It’s important to know how to prune crepe myrtle for the best blooms. Follow these tips and you’ll have beautiful blooms in no time!
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When to prune
Prune in late winter or early spring, just before growth begins.
The three types of pruning
Crepe myrtle is a Southern classic. This deciduous shrub or tree sports beautiful blooms in summer and attractive exfoliating bark in winter. But to keep your crepe myrtle looking its best, it needs to be pruned.
Topping is the most common type of pruning for crepe myrtle. It involves cutting the main stems of the tree to a specified height above ground level. Topping encourages the growth of new stems and leaves, resulting in a denser canopy. It also promotes more flowers since most crepe myrtles bloom on new growth.
The main drawback of topping is that it can result in an unsightly appearance, with stubby branches sprouting from the main stems. To avoid this, make sure to cut each stem at a point where there are lateral branches below the cut. This will encourage those branches to grow and fill out the top of the tree.
Rejuvenation pruning is the most severe type of pruning, and as such, should only be done sparingly, and only when absolutely necessary. Rejuvenation pruning is done to save a crepe myrtle that has been neglected for many years, and as a result, has become overgrown and overcrowded. When done correctly, rejuvenation pruning can bring a crepe myrtle back to good health, and encourage it to produce an abundance of beautiful blooms.
Rejuvenation pruning is best done in late winter or early spring, before new growth begins. To rejuvenate a crepe myrtle, remove all of the branches, leaving only the main trunk. The main trunk should be cut back by about one-third to one-half its original size. This may seem drastic, but it is necessary in order for the crepe myrtle to produce new growth that is strong and healthy.
Structural or formative pruning
The first pruning of a young crepe myrtle should be done soon after planting to establish the plant’s basic structure or form. The second pruning should be done in late winter or early spring. This is the most critical pruning of the year because it will determine how the plant will grow and bloom for the rest of the year.
How to prune
Pruning your crepe myrtle (Lagerstroemia indica) is important to encourage the best blooms, as well as to shape and size the shrub. You’ll want to do some light pruning in the early spring, just before the new growth begins.
Topping is the most common method of pruning a crepe myrtle and it is done by cutting the main trunk of the tree at a point where you want new branches to grow. This encourages the tree to send out new shoots, which results in more flowers. Topping should be done in late winter or early spring, before the tree begins to bud.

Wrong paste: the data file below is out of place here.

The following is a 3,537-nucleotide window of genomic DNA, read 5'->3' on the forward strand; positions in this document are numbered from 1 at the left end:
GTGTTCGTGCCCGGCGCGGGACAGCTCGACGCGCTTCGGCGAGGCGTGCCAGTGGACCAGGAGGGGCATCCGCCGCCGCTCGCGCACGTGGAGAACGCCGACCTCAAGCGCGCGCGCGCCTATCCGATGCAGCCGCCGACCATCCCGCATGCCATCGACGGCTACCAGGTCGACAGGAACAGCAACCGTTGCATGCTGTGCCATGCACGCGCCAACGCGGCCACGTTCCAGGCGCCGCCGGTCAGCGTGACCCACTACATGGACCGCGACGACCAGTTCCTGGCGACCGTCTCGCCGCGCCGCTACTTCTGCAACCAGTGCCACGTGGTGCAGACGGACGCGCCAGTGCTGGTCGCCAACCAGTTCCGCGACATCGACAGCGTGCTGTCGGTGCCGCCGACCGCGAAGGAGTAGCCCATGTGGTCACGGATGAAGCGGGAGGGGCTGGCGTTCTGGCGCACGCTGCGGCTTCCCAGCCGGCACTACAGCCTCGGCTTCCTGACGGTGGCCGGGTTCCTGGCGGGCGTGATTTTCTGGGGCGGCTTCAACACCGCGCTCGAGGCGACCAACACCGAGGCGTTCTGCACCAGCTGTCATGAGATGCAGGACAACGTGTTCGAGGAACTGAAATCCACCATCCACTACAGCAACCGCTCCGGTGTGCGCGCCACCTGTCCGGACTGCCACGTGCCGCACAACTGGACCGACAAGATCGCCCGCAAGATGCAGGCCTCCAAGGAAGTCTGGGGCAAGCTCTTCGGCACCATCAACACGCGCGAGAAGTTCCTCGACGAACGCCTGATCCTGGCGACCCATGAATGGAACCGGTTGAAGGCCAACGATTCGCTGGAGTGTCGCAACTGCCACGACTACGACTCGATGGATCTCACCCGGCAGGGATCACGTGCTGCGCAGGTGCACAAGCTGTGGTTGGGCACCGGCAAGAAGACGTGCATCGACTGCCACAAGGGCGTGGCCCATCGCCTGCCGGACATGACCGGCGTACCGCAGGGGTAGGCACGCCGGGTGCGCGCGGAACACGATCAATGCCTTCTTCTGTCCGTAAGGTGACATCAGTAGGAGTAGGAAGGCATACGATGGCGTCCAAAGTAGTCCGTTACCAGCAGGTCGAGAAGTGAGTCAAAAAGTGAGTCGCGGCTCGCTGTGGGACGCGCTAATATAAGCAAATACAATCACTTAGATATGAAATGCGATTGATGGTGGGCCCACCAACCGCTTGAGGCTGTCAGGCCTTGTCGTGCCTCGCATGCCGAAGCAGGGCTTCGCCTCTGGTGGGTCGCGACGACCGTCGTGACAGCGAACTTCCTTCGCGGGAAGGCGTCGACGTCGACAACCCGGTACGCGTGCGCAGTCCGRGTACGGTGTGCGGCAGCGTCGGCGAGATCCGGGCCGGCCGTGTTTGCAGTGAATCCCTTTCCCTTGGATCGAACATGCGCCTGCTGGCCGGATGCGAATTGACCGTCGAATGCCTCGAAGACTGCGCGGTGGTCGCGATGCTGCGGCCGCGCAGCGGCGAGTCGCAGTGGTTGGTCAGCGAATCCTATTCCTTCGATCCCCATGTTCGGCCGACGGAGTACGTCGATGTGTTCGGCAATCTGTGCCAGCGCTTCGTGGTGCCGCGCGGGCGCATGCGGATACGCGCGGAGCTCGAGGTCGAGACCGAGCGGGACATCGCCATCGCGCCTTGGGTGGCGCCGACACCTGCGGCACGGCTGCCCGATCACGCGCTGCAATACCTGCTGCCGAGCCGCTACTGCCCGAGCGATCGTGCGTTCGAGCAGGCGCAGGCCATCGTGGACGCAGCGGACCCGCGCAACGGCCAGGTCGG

Rejuvenation pruning is a type of pruning that is done to overgrown crepe myrtles that have been neglected. This type of pruning will remove all of the old wood and leaves from the plant, resulting in a smaller plant. Rejuvenation pruning should only be done on mature crepe myrtles that are at least 5 years old.
Structural or formative pruning
Structural or formative pruning is done while the tree is young and still growing rapidly. This type of pruning involves shaping the tree’s overall structure, including its height, width, and branching pattern. Once the tree matures and reaches its desired size, little to no pruning will be necessary.
Crepe myrtles are fast-growing trees, so they will require annual pruning to keep them in bounds. The best time to prune crepe myrtles is in late winter or early spring, before new growth begins.
To start, remove any dead, diseased, or damaged branches using clean, sharp pruning shears. Cut branches back to their point of origin whenever possible. Next, thin out the canopy by removing some of the smaller branches growing in the center of the tree. This will help increase air circulation and prevent the formation of undesirable sucker growth. Finally, cut back any remaining branches by 1/3 to 1/2 their length to encourage new growth and produce an abundance of beautiful blooms come summertime!
The benefits of pruning
When done correctly, pruning can actually improve the health and vigor of your crepe myrtle. Pruning encourages new growth, which in turn means more flowers. It also helps to shape the plant and remove any damaged or diseased branches.
Even if you don’t want to encourage more growth, pruning can still be beneficial. It can help to open up the plant so that air and light can reach the inner branches, which helps to prevent disease. It can also make the plant look neater and more manicured.
If you’re not sure how or when to prune your crepe myrtle, don’t worry – we’ve got you covered. Read on for everything you need to know about pruning crepe myrtles for the best blooms.